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Category:    Home > Reviews > Horror > Thriller > Mystery > Serial Killer > The New York Ripper (1982/Lucio Fulci/Blue Underground Blu-ray)

The New York Ripper (1982/Lucio Fulci/Blue Underground Blu-ray)


Picture: B-†††† Sound: B-†††† Extras: C†††† Film: C+



There is no doubt that Lucio Fulci is a good director (some would say great) and that he has directed his share of effective films (like Lizard In A Womanís Skin) but his up-the-ante serial killer film The New York Ripper (1982) may have had suspense and been effective in drawing out its murder scenes without being outright torture porn, but the filmís attempt to combine the Italian Giallo style he helped pioneer with the raw side of the famous locale never quiet meshes here and we get an awkward thriller as a result.


We get the usual set-up of a killer committing some very ugly, gruesome murders while daring the police to catch him if they can.Jack Hedley (For Your Eyes Only, Space Precinct, U.F.O.) and Howard Ross (Battle Of Neretva) lead a good cast in this suspenseful-enough thriller.However, the screenplay (co-written by Fulci) is not able to escape some formula and convention, even when it wants to follow that to play against it.As compared to then-recent Brian De Palma thrillers of the time (Blow Out and especially Dressed To Kill), it has not aged as well and does not have as much impact.It is however one of Fulciís better films and a part of his auteuristic cannon, so it is required viewing at least once and this Blu-ray is the best possible way to set it now outside of a good film print.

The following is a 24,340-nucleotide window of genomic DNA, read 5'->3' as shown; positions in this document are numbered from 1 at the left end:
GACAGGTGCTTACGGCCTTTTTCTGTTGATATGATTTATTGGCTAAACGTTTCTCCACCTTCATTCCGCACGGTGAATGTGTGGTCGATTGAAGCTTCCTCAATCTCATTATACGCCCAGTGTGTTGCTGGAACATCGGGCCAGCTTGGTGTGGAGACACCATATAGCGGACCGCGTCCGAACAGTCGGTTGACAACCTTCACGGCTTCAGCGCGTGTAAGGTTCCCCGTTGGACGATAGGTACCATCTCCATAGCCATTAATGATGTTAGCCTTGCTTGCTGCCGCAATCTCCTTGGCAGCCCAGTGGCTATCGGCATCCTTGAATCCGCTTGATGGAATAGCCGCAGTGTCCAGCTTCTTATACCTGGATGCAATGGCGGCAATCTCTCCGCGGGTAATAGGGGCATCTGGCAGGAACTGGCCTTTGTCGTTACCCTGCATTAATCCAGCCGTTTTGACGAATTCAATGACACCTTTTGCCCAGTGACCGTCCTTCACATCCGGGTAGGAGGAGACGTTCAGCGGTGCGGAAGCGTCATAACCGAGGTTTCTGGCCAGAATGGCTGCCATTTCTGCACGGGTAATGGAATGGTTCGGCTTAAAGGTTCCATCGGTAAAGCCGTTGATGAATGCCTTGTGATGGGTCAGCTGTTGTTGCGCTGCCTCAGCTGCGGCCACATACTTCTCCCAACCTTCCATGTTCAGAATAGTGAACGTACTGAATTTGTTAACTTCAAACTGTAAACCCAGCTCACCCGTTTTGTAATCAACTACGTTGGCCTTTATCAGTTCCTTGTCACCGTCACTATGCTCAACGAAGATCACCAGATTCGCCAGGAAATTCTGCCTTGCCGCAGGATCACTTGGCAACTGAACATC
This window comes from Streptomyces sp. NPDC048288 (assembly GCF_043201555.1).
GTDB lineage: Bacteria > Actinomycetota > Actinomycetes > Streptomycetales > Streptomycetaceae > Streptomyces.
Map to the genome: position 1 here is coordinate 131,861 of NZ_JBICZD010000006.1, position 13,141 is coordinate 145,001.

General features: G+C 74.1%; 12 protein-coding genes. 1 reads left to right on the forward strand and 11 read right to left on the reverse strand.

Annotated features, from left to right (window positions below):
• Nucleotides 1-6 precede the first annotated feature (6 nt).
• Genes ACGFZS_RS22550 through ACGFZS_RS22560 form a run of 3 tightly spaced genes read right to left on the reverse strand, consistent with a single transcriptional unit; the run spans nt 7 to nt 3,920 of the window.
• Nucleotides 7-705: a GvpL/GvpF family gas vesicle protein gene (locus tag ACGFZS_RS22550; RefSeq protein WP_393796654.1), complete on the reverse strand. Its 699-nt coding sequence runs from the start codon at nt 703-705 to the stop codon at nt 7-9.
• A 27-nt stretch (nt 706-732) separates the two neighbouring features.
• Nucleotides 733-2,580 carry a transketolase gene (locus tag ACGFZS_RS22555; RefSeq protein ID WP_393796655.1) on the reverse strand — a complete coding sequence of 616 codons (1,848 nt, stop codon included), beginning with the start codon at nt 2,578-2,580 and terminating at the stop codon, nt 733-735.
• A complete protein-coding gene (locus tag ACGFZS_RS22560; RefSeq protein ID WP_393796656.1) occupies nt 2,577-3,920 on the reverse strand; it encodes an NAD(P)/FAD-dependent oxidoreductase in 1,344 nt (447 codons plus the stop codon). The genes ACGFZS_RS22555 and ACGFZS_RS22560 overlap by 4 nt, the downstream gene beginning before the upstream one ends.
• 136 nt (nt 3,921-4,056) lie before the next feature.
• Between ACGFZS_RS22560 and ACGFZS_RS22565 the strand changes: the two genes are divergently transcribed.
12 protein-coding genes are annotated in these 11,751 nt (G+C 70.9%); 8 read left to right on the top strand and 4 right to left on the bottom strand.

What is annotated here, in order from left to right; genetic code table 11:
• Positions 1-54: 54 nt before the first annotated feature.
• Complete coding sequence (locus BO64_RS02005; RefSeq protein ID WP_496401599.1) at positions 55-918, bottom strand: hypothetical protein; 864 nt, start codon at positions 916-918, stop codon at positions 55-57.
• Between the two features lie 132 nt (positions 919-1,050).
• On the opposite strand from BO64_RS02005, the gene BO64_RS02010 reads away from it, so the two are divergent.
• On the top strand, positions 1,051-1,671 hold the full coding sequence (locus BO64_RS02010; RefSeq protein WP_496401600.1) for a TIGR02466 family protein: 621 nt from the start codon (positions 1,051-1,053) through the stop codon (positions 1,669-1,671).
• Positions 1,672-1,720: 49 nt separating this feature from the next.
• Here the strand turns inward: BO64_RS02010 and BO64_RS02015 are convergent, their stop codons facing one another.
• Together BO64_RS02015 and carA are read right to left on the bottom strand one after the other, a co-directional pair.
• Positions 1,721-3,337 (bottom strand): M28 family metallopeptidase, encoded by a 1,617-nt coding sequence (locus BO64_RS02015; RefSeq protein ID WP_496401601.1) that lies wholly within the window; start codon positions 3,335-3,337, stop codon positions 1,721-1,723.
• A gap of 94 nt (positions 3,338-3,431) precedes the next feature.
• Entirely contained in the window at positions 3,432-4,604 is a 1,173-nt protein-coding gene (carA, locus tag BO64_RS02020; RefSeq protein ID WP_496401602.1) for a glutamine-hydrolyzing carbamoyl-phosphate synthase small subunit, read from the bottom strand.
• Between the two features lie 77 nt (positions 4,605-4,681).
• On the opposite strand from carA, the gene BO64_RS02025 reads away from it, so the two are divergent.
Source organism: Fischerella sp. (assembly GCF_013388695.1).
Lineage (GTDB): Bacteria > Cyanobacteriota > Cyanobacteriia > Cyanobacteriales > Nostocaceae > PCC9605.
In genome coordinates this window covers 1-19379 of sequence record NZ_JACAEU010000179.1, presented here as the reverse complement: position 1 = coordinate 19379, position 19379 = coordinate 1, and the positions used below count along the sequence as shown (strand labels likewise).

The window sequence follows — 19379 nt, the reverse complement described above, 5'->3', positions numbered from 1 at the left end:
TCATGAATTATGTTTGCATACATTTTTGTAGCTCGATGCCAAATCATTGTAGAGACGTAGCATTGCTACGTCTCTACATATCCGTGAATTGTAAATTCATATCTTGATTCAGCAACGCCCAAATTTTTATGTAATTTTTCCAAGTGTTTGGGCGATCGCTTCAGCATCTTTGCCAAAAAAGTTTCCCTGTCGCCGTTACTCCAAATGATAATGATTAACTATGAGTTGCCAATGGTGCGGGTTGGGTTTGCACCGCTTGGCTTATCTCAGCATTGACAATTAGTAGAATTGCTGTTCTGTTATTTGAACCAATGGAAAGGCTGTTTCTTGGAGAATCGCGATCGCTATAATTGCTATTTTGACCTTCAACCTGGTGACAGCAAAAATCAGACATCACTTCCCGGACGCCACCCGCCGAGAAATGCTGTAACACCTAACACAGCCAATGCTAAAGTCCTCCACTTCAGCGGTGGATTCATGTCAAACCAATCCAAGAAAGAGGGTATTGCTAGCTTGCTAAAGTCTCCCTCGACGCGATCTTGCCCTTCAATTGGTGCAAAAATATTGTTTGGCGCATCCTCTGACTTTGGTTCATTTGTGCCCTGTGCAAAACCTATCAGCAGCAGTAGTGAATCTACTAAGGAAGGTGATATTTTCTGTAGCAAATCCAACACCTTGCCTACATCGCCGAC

The 1080p 2.35 X 1 digital High Definition image was shot in Techniscope when they were no longer doing three-strip dye-transfer Technicolor films, so this is a little grainy and soft overall, but I give Director of Photography Luigi Kuveiller (Flesh For Frankenstein, Blood For Dracula, Argentoís Deep Red) marks for making it more engaging than it might have been otherwise.Color is good for the time and I believe the claim that this comes from the original camera negative.The DTS-HD MA (Master Audio) 7.1 mix does its best to upgrade the original optical mono theatrical soundtrack, also included here for purists as a Dolby Digital 2.0 Mono track, but I prefer the DTS as it is warmer and brings out sounds and qualities the Dolby or any mono track ever could.Francesco De Masiís score is an interesting mix of elements that do work and others that have dated, which is not necessarily a bad thing.


Extras include the Theatrical Trailer, NYC Locations: Then & Now and ďIím An ActressĒ interview with Zora Kerova.



-†† Nicholas Sheffo


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